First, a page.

Let's continue discussing a few more of Sitecore Rocks' hidden gems. Today we will be covering searching Lucene indexes in the Query Analyzer, Search and Replace, and the Expanded web.config features of Sitecore Rocks.
Searching Lucene in Query Analyzer
One of the undocumented features in the Query Analyzer is the ability to search our Lucene indexes. To search Lucene indexes simply add the "search" keyword after the "from" statement. This will return results from which we can navigate to the corresponding item in Sitecore.
Search and Replace
Another hidden gem in Sitecore Rocks is the Search and Replace function. The Search and Replace function gives us the ability to locate content in a Sitecore database and replace it with other content.
To open the Search and Replace screen, right click on a Sitecore database in the Sitecore Explorer and under "Tools" is the "Search and Replace" menu item.
/Community/Technical Blogs/Trevor Campbell 2/srfeb2701
The Search and Replace dialog is pretty straightforward, simply enter the text that you want to find and the text to replace it with. Optional parameters include which field, template and sub-items to search and replace on.
Behind the scenes the dialog is constructing a query for the Sitecore Rocks Query Analyzer to execute.
The Expanded web.config feature gives us the ability to see all the settings across each configuration file aggregated in a single location. If you are familiar with the ShowConfig page in Sitecore then this is along the same lines. It is a very helpful feature when you need to view all the configuration elements in relation to one another.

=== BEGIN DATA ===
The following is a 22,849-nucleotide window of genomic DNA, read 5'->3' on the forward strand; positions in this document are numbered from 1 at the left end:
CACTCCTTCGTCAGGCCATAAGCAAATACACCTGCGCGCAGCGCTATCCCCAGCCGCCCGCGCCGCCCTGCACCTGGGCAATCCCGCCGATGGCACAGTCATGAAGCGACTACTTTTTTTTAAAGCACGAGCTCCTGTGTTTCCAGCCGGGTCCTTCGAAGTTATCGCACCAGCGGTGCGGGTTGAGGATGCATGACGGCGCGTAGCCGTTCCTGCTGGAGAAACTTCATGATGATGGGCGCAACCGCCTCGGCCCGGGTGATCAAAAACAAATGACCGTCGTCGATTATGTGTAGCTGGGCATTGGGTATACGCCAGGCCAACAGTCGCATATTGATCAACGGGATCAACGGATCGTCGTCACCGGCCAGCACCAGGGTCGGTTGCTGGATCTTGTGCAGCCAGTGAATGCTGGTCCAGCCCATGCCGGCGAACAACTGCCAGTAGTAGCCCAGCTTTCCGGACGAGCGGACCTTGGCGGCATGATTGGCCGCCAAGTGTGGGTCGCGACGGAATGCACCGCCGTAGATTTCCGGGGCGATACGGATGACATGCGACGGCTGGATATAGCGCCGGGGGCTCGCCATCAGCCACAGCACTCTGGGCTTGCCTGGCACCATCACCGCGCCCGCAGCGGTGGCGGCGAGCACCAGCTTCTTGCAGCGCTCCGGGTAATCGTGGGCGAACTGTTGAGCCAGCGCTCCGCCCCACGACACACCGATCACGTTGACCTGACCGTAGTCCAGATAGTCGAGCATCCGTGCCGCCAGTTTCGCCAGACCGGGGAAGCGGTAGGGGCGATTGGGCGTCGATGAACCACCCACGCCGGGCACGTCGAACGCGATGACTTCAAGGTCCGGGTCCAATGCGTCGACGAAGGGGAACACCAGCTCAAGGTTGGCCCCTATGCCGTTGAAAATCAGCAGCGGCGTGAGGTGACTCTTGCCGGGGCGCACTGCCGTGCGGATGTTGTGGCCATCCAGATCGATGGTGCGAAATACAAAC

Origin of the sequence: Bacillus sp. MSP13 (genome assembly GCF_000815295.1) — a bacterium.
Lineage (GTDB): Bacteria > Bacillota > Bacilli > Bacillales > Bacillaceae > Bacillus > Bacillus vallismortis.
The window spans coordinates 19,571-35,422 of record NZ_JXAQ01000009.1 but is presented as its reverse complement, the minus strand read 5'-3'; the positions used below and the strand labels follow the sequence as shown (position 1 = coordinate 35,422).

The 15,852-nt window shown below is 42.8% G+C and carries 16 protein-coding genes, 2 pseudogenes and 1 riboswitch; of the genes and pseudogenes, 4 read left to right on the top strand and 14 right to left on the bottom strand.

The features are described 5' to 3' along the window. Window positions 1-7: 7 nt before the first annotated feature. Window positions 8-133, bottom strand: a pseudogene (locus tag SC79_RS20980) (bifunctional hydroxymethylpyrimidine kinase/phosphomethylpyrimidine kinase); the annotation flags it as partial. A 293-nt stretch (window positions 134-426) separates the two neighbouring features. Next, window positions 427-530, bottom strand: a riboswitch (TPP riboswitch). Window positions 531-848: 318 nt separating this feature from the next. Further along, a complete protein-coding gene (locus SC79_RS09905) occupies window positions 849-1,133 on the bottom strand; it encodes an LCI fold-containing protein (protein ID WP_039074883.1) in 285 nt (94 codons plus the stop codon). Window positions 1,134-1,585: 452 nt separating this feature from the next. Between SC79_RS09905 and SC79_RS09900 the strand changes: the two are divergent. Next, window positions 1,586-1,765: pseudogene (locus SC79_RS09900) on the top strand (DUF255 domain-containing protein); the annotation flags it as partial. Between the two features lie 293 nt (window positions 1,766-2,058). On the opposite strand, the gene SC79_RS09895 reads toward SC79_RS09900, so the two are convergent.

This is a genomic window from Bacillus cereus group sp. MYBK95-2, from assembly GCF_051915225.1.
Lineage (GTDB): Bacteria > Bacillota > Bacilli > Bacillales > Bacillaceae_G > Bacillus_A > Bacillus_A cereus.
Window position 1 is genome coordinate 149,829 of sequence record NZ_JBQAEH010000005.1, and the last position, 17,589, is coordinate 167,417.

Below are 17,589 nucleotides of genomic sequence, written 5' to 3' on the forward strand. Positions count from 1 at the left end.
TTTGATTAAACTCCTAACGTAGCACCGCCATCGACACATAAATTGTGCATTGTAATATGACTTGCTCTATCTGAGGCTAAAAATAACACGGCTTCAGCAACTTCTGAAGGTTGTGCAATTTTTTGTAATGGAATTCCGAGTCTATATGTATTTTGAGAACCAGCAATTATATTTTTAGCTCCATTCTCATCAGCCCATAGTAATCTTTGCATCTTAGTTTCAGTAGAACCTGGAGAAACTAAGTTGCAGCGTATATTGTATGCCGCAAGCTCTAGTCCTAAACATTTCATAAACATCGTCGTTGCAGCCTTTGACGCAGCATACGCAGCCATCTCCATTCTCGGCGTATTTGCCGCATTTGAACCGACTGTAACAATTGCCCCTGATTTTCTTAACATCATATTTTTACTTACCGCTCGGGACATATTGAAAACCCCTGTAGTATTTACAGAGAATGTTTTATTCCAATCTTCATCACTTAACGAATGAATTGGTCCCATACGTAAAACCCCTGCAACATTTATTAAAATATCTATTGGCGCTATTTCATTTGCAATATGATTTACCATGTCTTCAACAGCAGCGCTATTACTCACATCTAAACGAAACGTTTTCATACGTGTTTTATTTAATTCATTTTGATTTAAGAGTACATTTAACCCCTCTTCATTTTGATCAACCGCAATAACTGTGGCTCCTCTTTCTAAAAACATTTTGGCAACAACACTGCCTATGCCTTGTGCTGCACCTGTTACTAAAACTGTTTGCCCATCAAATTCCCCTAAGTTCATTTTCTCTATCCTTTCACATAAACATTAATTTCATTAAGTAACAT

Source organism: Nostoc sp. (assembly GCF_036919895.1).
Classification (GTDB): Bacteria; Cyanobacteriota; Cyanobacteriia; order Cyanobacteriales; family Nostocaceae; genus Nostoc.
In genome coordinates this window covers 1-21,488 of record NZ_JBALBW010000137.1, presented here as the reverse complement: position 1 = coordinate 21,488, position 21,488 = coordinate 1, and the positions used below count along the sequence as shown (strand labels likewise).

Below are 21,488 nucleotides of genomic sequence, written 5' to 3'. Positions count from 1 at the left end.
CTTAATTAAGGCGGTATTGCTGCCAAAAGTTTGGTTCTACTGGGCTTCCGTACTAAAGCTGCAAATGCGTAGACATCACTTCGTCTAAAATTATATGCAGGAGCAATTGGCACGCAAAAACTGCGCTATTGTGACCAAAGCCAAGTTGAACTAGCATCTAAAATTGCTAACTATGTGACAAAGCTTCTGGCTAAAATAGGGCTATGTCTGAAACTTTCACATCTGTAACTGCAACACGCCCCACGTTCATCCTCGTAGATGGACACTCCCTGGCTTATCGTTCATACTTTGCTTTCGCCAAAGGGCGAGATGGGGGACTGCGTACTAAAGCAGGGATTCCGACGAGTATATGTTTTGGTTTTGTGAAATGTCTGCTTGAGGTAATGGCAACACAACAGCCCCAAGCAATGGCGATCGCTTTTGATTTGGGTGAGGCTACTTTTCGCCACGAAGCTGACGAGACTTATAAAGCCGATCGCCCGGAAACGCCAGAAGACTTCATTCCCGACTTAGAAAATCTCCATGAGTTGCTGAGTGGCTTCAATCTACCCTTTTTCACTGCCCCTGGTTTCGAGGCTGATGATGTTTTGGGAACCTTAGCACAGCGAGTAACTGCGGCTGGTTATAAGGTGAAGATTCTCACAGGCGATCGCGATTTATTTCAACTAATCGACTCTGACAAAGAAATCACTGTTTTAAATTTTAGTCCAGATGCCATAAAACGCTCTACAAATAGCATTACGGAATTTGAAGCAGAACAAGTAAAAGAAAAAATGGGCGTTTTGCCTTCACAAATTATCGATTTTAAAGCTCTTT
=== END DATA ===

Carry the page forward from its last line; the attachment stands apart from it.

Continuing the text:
The Search Lucene in Query Analyzer, Find and Replace, and Expanded web.config are a few of the lesser known features of Sitecore Rocks but they still provide great value to developers. These "hidden gems" will hopefully come in handy for you as they have for me!
I love having these fast query features right in the IDE, but I came across a problem where I wanted to use search to view a list of items where any field contained certain text. I believe the replace could do this, but I don't want to risk not being able to review the result before an actual update query. In this case, there are not certain fields that can be searched by fast query because a batch pattern did not exist. I am thinking that a powershell script would give me more freedom without being too specific on a field level.